Thursday, 21 November 2013

Phytochemicals and Candidiasis

Candida albicans is a member of a large group of organism whose cells contain complex structures enclosed within the membranes, including yeast and mold that live among the gut flora in the human mouth and gastrointestinal tract. In fact, under normal circumstances, Candida albicans that does cause harmful effects, but overgrowth results in candidiasis.

Types of food to prevent and treat Candidiasis
1. Cinnamon
In the study to examine the effects of spices and herbs on Candida albicans growth using in vitro assay and therapeutic activity of some selected herbal preparations against murine oral candidiasis. All tested samples: lemongrass (Cymbopogon citratus), lemon balm (Melissa officinalis), thyme (Thymus vulgaris), rosemary (Rosmarinus officinalis), roselle (Hibiscus sabdariffa), green tea (Camellia sinensis), and cassia (Cinnamomum cassia) inhibited Candida mycelial growth in vitro, found that cinnamaldehyde in the cassia preparation was the principal component responsible for the inhibitory activity of Candida mycelial growth. These findings suggest that oral intake of a cassia preparation is a clinical candidate for a prophylactic or therapeutic tool against oral Candida infection(1).

2.  Skin and seed of grape
In the study to investigate the antifungal action by resveratrol in Candida albicans, which is a human infectious fungi as an agent of candidiasis, showed that A significant accumulation of intracellular trehalose was induced by stress responses to resveratrol action, and a remarkable arrest of cell-cycle processes at the S-phase in C. albicans occured. Therefore, the fungicidal effects of resveratrol demonstrate that this compound is a potential candidate as an antifungal agent in treating infectious diseases by candidal infections(2).

3. Corn Mint
In the study of  ethanol extracts from M. arvensis and T. ulmifolia were assayed for antifungal activity against strains of C. albicans, C. tropicalis, and C. krusei found that a potentiation effect was observed when the extracts were applied with metronidazole against C. tropicalis. M. arvensis and T. ulmifolia could represent a source of natural products with modifying antifungal activity(3).

4. Black tea
In the study of the effects of 4 different concentrations of catechins and theaflavins were evaluated on 5 isolates each of 5 Candida species employing an agar diffusion growth inhibition assay, showed that both polyphenols showed anti-Candida activity against all tested Candida species and demonstrated a MIC of 6.25 mg/ml for C. albicans. C. glabrata was found to be the most sensitive species followed by C. parapsilosis, C. albicans, C. krusei and C. tropicalis (p < 0.05 for all). Significant intraspecies variations in sensitivity were noted among C. parapsilosis and C. tropicalis (p < 0.001) for both polyphenols. Theaflavins displayed standard PAFE while catechins showed a paradoxical PAFE with all isolates of C. albicans. SEM revealed considerable cell wall damage of C. albicans cells exposed to the polyphenols(4)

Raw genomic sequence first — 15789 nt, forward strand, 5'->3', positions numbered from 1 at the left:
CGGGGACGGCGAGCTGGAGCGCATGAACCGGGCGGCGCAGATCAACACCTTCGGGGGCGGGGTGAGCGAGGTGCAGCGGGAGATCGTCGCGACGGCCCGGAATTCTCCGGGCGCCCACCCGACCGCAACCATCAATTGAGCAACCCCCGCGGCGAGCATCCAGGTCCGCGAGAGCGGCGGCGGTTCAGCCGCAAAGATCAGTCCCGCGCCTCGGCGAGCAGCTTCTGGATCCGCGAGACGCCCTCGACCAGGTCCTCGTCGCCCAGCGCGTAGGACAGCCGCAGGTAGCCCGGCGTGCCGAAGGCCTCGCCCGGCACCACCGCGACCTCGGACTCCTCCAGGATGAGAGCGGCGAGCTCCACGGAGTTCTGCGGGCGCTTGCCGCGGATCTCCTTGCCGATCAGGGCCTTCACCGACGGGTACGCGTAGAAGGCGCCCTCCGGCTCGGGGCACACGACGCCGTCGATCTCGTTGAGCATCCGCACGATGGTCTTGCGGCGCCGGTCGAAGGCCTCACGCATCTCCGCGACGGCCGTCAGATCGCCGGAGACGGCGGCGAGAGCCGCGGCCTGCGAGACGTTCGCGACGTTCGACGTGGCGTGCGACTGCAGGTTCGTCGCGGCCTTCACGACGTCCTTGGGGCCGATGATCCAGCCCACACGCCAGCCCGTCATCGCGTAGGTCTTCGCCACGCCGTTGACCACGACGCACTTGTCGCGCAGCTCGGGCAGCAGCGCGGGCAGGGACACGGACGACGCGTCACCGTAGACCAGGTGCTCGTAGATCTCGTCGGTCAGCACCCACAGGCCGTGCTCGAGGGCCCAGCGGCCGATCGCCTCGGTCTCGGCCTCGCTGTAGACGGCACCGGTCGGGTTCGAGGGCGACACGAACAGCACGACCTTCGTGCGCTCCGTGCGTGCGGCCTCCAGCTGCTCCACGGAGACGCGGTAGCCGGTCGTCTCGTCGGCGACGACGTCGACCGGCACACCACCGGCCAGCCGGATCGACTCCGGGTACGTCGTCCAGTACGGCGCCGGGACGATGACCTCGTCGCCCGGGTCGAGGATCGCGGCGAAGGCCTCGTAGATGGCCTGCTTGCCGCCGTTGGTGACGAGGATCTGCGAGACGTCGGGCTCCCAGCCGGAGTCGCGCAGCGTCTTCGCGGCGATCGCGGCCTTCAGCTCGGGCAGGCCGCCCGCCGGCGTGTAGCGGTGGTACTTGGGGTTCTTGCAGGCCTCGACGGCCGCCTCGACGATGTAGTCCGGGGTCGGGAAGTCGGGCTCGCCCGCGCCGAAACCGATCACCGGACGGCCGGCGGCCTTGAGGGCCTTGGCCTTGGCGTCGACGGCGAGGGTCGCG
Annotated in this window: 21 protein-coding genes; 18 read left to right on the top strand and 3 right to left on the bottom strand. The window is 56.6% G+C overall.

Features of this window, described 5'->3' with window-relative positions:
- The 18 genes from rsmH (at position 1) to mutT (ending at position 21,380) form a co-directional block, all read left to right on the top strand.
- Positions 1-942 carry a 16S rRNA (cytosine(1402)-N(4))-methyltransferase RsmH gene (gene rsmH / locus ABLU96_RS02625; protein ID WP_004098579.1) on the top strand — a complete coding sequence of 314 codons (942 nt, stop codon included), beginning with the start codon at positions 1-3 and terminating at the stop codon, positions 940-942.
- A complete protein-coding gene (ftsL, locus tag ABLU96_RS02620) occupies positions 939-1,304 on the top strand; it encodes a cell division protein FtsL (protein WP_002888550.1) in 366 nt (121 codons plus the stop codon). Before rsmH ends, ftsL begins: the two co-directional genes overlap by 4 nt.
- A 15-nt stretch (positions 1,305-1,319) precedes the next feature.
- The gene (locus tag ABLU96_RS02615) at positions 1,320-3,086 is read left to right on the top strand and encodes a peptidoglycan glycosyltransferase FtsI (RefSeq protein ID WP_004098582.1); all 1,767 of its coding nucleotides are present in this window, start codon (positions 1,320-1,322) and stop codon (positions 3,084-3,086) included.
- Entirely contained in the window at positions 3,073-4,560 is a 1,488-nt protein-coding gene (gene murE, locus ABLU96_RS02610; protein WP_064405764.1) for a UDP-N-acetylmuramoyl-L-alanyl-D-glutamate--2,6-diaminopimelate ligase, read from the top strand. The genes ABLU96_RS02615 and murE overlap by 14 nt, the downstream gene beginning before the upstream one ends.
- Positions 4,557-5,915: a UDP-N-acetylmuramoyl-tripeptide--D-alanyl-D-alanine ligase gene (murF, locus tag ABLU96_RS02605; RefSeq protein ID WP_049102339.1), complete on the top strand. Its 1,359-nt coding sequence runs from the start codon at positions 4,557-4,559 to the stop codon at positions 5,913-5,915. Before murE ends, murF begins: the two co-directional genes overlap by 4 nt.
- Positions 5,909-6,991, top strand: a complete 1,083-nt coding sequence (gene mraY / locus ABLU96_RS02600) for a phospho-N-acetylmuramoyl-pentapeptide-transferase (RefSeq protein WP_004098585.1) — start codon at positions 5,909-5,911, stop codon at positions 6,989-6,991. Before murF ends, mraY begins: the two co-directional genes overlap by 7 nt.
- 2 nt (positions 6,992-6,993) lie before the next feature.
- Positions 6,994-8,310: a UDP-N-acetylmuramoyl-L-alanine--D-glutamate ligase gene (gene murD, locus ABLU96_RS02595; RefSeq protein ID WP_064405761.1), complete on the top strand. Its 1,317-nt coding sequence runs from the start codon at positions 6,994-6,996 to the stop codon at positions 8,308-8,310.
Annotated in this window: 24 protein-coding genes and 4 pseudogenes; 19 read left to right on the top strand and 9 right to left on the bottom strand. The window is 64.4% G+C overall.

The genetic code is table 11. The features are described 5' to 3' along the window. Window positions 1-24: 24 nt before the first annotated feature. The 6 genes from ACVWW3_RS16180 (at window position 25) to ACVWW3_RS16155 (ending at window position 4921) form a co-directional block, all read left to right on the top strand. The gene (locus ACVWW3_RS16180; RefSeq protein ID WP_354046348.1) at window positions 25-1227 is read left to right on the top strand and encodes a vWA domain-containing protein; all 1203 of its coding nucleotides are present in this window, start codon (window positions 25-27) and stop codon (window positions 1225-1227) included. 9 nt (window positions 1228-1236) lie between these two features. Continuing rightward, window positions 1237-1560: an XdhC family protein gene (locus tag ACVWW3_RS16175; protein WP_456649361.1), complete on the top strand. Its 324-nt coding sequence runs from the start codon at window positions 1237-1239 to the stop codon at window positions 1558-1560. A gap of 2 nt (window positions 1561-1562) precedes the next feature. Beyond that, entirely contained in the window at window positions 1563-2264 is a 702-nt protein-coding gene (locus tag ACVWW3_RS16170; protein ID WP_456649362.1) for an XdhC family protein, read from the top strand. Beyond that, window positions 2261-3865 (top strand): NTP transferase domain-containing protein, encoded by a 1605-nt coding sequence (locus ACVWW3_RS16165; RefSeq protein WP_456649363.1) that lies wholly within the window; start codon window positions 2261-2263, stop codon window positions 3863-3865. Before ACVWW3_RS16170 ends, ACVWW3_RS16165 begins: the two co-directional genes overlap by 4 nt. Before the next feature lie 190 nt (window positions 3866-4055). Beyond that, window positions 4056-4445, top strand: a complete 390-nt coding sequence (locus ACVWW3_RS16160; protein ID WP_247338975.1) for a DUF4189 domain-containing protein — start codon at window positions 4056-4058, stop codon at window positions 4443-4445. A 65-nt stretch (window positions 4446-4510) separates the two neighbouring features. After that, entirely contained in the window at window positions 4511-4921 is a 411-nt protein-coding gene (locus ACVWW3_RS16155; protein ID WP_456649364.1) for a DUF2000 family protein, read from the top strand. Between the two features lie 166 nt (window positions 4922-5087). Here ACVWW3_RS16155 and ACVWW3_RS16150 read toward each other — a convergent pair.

5.  Cranberry
In the investigation of the effects of A-type cranberry proanthocyanidins (AC-PACs) in inhibition of Candidiasis, found that although AC-PACs did not affect growth of C. albicans, it prevented biofilm formation and reduced adherence of C. albicans to oral epithelial cells and saliva-coated acrylic resin discs. In addition, AC-PACs significantly decreased the secretion of IL-8 and IL-6 by oral epithelial cells stimulated with C. albicans. This anti-inflammatory effect was associated with reduced activation of NF-κB p65 and phosphorylation of specific signal intracellular kinases(5).

6. Etc.

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Sources
(1) http://www.ncbi.nlm.nih.gov/pubmed?term=green%20tea%20and%20Candidiasis
(2) http://www.ncbi.nlm.nih.gov/pubmed/18051601
(3) http://www.ncbi.nlm.nih.gov/pubmed/22082100
(4) http://www.ncbi.nlm.nih.gov/pubmed?term=polyphenols%20Anti-Candida%20activity
(5) http://www.ncbi.nlm.nih.gov/pubmed/22248145

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